Those of you who follow me on twitter/instagram know that I was in Park City, Utah at the Sundance Film Festival all last week. [Sorry for making you insanely jealous with my incredible social media photos. Don’t hate me.]
The photo above is from a documentary called Blood Brother. It’s an incredible film that tells the story about a normal guy, Rocky Braat, who– out of feelings of disappointment, discontent, and restlessness– moves to India and decides to dedicate his life to working at an orphanage for children living with HIV. It is a heart-wrenching story that left me inspired, reflective, and feeling like I had received a strong kick in the butt.
Now, before you stop reading out of fear, let me tell you– I am not about to guilt trip you into moving to India, starting an orphanage, or anything else that seems extreme in your mind. Stay with me.
There is a point in the film where one of the little boys is hospitalized due to HIV complications and Rocky stays with him day and night, attempting to nurse him back to health. You see Rocky loving on this little boy, cleaning him, holding him, kissing his head, while he is covered in sores from head to toe. The sick state his body was in was enough to make anyone queasy. But add the threat of HIV on top of his condition, most people would not have touched that little boy. But there was Rocky, cleaning his wounds and giving him the physical touch his little heart desperately needed.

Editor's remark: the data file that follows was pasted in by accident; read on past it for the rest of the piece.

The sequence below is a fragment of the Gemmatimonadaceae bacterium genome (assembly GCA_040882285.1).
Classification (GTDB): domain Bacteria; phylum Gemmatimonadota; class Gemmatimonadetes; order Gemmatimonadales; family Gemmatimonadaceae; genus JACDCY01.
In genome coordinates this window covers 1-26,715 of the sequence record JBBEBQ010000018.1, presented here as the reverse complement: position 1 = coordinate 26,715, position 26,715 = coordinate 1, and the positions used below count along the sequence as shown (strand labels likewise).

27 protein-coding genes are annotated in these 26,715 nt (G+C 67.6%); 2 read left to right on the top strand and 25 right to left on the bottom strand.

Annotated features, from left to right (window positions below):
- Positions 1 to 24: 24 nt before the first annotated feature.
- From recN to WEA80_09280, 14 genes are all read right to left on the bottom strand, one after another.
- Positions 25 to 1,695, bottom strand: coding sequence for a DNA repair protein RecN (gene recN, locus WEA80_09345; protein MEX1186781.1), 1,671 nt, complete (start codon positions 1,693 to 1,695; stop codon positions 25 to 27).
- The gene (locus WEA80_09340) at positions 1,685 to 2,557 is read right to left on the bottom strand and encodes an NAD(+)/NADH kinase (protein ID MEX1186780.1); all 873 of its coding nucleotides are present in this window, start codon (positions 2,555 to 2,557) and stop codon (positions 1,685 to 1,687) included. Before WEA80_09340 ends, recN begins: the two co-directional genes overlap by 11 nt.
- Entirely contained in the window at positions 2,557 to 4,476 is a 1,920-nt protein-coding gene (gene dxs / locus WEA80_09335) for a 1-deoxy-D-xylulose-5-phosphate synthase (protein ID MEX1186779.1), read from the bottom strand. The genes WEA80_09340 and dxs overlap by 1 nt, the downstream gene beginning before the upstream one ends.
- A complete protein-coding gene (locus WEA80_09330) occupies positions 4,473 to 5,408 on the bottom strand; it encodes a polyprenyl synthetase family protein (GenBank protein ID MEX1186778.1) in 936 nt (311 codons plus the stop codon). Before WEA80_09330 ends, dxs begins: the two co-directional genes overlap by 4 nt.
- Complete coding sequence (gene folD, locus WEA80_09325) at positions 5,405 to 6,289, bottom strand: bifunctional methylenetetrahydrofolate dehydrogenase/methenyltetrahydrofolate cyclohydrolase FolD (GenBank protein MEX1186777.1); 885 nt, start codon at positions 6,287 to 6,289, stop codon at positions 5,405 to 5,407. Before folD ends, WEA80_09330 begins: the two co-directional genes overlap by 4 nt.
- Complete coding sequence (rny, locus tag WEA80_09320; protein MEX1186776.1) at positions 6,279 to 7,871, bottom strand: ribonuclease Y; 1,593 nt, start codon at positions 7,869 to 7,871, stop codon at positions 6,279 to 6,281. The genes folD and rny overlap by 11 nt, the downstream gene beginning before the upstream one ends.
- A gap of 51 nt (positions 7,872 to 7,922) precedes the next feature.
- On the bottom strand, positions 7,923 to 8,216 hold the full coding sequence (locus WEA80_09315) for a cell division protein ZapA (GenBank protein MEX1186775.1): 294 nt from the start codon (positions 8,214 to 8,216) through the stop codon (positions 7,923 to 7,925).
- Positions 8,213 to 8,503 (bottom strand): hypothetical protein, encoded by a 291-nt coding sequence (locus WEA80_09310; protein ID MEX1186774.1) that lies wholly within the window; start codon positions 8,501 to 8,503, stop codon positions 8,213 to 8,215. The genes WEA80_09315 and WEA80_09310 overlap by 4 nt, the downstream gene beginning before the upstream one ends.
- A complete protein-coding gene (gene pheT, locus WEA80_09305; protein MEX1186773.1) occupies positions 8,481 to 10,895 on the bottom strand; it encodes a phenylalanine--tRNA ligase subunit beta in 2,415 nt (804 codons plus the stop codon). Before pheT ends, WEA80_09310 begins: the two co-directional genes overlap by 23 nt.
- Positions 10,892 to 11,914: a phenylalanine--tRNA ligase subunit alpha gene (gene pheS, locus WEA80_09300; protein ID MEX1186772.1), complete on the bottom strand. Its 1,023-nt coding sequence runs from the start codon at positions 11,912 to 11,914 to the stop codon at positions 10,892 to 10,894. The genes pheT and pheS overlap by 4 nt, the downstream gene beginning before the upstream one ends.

And it got me thinking.
Where am I getting my hands dirty? Where am I taking risks?
Now, I’m not being “called” to India. (I actually really dislike that word, “called” but we’ll talk about that another day. I’ll use it here for the moment.) In fact, I know I am right where I’m supposed to be: in Nashville, TN, at my place of work, at my church, in my neighborhood, in my community of friends. But am I getting dirty and taking risks?
I don’t have to be working at an HIV-orphanage to do be getting down in the mess of someone’s life, to be there for someone, to touch them, to support them, when everyone else is–well–queasy by the sight of them.
Where are you getting your hands dirty? What have you done lately that’s risky? –Not risky like put my life in harms way for the thrill, but risky like standing up for someone at school that is being picked on or doing the right thing when no one else will.
I want to be the Nashville, TN version of the India-HIV-orphanage-Rocky. I want to be getting my hands dirty in my high school and college students’ lives, in my friends’ lives, in my family’s lives. Don’t you?
So this week, identify a way you can get your hands dirty or take a risk on behalf of someone else. Get outside of yourself and look for hurting people around you. Look for someone that makes other people around them uncomfortable or queasy. Be the “YOU” version of Rocky Baart. Get dirty and take some risks.